This book is part of a poetry collection series and is the first African-American themed book in the series, featuring the poems of the extraordinary Langston Hughes. Edited by the two leading experts on Hughes’s work. This anthology includes annotations from two leading experts in their field as well as amazing illustrations. This is a great historical collection that students should be familiar with.

1. Author: Harper Lee 

Title: To Kill a Mockingbird

Publisher/Year: Harper Perennial Modern Classics, 2002

Type of book: Historical fiction/Literary Classic

Reading level: 5th-8th grade

This book is a literary classic that teaches children about segregation and civil rights. The story is about a black man who struggles to find hope after being falsely accused of raping a white woman. This book chronicles the hardships African Americans endured during this time. This book has a heart-wrenching ending and captivates the reader by eliciting feelings of sorrow for the black man wronged.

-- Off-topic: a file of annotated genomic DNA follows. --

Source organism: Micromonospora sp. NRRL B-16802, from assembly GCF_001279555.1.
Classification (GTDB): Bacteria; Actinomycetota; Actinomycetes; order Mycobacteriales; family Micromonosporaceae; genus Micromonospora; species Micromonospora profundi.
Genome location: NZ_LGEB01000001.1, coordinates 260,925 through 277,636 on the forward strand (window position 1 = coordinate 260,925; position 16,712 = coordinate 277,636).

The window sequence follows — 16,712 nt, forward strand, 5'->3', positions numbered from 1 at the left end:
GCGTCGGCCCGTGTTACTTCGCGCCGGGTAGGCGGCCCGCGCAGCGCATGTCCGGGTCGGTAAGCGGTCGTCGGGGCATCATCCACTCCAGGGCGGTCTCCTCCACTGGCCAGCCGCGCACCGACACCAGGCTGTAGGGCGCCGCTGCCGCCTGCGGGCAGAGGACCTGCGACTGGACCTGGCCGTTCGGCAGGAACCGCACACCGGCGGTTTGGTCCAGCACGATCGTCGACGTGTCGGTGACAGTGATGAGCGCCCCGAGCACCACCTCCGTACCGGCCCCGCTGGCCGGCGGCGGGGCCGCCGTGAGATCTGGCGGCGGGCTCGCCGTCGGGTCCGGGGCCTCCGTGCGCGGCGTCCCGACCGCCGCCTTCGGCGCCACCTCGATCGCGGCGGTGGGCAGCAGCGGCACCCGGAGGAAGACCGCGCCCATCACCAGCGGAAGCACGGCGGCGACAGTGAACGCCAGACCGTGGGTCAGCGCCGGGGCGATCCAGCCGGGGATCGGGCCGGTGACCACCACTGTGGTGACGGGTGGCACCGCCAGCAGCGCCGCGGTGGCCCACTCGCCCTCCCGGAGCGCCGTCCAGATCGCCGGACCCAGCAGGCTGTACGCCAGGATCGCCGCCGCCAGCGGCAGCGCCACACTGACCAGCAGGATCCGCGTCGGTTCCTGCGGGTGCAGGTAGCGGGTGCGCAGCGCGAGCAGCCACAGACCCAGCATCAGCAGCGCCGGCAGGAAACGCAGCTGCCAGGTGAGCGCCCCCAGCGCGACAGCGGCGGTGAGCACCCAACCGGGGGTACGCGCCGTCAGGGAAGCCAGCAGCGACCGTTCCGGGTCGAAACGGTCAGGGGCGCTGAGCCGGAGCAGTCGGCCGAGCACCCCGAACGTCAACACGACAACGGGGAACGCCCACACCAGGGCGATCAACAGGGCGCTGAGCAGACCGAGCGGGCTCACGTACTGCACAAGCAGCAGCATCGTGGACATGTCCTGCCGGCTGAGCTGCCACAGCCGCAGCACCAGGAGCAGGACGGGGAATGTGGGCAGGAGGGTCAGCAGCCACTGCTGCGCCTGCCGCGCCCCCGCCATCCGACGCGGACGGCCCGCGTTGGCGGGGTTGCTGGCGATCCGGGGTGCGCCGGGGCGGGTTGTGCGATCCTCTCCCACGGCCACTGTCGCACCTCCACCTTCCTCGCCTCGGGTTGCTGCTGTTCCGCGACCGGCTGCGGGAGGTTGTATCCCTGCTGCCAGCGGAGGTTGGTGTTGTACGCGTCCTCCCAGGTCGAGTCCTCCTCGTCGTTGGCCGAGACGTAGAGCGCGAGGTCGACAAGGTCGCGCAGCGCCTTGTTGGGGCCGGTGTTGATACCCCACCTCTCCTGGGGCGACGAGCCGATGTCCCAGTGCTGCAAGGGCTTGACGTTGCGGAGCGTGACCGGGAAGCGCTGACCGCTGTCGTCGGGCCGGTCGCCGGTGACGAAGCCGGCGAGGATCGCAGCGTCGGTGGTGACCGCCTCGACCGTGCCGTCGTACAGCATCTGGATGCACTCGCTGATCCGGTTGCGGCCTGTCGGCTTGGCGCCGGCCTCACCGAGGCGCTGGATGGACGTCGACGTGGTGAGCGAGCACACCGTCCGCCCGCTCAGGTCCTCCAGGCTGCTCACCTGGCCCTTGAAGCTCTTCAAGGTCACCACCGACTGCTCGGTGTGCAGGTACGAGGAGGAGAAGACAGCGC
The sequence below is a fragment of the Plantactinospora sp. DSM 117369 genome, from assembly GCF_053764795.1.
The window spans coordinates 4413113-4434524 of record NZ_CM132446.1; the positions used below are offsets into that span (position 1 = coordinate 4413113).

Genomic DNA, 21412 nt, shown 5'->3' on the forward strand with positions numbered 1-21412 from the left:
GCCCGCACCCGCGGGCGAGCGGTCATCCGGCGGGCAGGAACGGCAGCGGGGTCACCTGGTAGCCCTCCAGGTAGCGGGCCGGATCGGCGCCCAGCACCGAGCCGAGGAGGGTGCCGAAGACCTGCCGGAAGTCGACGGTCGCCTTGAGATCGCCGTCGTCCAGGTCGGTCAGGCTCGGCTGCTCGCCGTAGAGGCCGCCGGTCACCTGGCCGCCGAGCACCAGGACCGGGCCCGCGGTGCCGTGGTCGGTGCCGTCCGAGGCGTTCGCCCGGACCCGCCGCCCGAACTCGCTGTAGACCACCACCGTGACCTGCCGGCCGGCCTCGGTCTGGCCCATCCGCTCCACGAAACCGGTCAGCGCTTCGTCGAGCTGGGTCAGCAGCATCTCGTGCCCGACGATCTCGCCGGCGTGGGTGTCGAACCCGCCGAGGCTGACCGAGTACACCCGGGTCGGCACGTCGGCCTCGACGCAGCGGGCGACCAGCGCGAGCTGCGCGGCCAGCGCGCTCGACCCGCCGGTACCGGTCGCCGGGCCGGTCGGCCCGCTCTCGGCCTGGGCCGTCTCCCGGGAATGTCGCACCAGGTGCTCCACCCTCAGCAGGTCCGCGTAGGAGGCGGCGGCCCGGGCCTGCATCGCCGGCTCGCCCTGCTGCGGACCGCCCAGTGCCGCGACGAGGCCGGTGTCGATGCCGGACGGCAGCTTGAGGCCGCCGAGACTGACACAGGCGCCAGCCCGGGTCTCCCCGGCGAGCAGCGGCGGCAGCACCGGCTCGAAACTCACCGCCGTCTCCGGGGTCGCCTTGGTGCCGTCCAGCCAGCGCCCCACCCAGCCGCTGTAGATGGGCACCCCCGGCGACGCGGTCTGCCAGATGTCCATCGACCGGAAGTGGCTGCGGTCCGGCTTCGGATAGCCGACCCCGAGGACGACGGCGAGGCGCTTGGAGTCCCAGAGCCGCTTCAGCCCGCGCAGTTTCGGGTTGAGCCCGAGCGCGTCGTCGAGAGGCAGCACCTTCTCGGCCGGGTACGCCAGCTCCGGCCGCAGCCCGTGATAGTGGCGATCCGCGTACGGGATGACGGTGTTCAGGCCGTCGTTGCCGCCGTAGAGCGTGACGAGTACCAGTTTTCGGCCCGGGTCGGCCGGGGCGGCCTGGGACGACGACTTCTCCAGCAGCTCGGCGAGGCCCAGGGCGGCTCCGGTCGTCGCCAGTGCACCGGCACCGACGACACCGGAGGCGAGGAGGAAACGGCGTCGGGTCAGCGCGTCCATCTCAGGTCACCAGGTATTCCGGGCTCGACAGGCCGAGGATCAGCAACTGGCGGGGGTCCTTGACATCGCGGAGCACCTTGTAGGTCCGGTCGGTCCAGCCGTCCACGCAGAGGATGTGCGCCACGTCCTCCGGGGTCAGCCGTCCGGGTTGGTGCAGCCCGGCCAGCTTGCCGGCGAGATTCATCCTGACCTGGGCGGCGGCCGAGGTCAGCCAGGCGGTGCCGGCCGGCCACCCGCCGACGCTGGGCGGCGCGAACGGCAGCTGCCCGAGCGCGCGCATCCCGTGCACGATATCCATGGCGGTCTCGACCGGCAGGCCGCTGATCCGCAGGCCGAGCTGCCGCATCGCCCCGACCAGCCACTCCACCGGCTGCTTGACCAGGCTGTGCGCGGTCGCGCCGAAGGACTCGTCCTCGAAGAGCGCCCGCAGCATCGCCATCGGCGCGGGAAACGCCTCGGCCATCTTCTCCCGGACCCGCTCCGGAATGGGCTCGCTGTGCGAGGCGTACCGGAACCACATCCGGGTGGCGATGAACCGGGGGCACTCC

Noteworthy: Pulitzer Prize Winner. This book is profoundly exceptional, but this book needs to be used for readers who can appropriately handle the subject matter and approved before using it in the classroom.

2. Author: Louis Sacher

Title: Holes

Publisher/Year: Random House Children’s Books, 2001

Type of book: Mystery/fiction

Reading level: 5th-7th grade

This book is about a boy who attends Camp Green Lake instead of jail as punishment. Little does he know that this is not your typical camp. His job at this camp is to dig holes all day, everyday. The reader follows Stanley through his trials and hardships as he tries to create adventure out of a miserable situation. This is a popular favorite among high level younger readers.

Noteworthy: National Book Award for Young People’s Literature, Newberry Medal for “most distinguished contribution to American literature for children”.

3. Author: E.B. White

Title: Charlotte’s Web

Publisher/Year:Harper and Brothers, 1952

Type of book: Fantasy/Fiction

Reading level: 4th-5th grade

This story is about the unlikely friendship between a pig named Wilber and a spider named Charlotte who hatch a plan to save Wilber from going to the slaughter house. Their friendship and love for one another make this story captivating and heart warming. 

Noteworthy: Newberry Honor Book, Laura Ingalls Wilder Medal, Massachusetts Children’s Book Award.

4. Author: Roald Dahl

Title: Matilda

Publisher/Year: Penguin, 2013

Type of book: Fiction

Reading level: 3th-5th grade